This is interesting:
In reviewing volumes of diaries, mostly written by women, [a researcher] found many terse records about what was happening in daily life in the same style demanded by Twitter’s 140-character limit. Many diary entries ranged, for example, from what was for dinner to reports of deaths, births, marriages and travel, such as “April 7. Mr. Fiske Buried. April 27. Made Mead. At the assembly,” from the 1770 diary of Mary Vial Holyoke of Salem, Mass.
Diarists wrote under the constraints of small notebooks that allotted only a few lines per date entry, and some historians argue that diary writers — who lived busy, stressful lives in a time when leisure existed only for the rich — found such constraints freeing. Diaries of the era were intended to be semi-public documents to be shared with others, Humphreys said. The modern notion of confessional, reflective entries hadn’t come into play.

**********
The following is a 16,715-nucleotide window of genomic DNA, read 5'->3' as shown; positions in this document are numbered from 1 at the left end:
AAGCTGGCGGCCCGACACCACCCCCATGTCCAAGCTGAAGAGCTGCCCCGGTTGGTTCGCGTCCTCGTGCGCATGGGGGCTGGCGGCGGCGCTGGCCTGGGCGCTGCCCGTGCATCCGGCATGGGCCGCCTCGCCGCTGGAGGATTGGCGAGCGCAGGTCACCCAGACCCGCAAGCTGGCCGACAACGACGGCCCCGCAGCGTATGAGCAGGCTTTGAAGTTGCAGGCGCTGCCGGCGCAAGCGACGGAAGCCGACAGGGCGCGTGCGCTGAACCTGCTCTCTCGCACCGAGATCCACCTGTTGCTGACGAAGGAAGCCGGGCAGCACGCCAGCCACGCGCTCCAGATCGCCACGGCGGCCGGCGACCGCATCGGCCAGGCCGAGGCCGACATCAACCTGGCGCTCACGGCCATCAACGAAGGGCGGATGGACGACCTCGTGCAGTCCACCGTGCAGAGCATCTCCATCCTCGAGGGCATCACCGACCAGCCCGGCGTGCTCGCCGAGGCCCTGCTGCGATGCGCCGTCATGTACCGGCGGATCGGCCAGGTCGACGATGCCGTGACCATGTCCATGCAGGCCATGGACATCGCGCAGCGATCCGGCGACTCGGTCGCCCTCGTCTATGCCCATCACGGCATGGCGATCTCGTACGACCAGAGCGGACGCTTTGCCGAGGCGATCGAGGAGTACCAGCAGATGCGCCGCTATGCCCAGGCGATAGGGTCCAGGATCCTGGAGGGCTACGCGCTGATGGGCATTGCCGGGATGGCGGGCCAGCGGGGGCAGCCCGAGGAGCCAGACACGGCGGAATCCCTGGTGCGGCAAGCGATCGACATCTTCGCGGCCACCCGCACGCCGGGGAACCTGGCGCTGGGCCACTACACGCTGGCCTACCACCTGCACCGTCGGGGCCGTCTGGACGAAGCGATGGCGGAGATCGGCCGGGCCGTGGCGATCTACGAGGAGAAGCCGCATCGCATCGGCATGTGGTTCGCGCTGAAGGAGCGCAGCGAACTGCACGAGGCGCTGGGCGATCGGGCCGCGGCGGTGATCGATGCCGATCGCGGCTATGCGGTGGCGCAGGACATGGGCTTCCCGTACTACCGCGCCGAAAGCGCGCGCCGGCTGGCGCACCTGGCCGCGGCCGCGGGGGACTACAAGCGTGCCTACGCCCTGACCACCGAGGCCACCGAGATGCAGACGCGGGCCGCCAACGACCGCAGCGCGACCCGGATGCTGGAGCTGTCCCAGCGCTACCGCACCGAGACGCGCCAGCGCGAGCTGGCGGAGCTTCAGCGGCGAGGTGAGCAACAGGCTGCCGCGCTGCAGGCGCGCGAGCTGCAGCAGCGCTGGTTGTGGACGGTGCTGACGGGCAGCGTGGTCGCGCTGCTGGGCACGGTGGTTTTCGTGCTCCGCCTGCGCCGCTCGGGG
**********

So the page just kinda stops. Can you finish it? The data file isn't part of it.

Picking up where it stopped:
“Our whole notion of privacy is a relatively modern phenomenon,” she added. “You really don’t get a sense of personal, individual self until the end of the 19th century, so it makes perfect sense that diaries or journals prior to that time were much more social in nature.”
I would argue that the cost of a diary and ink must have also played into those brief entries, at least for some. I’d love to know what a notebook the size of today’s Moleskines would have cost in relation to the average person’s income…